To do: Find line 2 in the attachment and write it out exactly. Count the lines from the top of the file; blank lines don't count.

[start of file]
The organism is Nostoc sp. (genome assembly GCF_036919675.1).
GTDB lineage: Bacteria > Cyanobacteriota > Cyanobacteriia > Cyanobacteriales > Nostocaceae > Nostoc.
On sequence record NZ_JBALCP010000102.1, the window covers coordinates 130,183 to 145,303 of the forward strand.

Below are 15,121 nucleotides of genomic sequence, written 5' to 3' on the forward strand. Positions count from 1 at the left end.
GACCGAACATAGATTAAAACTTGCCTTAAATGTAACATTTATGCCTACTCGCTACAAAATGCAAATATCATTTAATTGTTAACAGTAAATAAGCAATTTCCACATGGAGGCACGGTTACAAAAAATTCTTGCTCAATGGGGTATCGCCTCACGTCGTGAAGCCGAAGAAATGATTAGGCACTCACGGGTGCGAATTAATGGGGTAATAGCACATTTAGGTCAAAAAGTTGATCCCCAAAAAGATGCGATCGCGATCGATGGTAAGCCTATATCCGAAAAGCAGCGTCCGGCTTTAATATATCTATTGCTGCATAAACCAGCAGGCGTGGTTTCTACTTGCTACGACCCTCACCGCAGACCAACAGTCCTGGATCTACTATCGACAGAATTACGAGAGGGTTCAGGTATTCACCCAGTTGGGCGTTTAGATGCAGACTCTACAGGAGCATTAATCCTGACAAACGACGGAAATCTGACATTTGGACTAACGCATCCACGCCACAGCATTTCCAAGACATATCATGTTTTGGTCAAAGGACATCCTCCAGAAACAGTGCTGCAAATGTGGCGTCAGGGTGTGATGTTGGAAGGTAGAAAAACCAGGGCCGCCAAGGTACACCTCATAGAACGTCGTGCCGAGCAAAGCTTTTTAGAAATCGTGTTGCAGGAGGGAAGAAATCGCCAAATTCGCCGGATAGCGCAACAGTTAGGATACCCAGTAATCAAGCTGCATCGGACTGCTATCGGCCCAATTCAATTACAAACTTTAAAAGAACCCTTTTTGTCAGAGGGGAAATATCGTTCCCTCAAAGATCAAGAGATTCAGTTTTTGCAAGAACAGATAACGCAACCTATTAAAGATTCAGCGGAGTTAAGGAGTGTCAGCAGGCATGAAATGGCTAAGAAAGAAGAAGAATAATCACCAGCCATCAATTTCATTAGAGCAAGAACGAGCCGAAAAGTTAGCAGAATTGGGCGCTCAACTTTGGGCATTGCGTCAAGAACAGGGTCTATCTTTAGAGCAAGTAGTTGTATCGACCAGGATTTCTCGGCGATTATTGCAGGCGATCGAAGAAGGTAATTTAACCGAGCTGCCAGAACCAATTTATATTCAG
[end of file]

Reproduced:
GTDB lineage: Bacteria > Cyanobacteriota > Cyanobacteriia > Cyanobacteriales > Nostocaceae > Nostoc.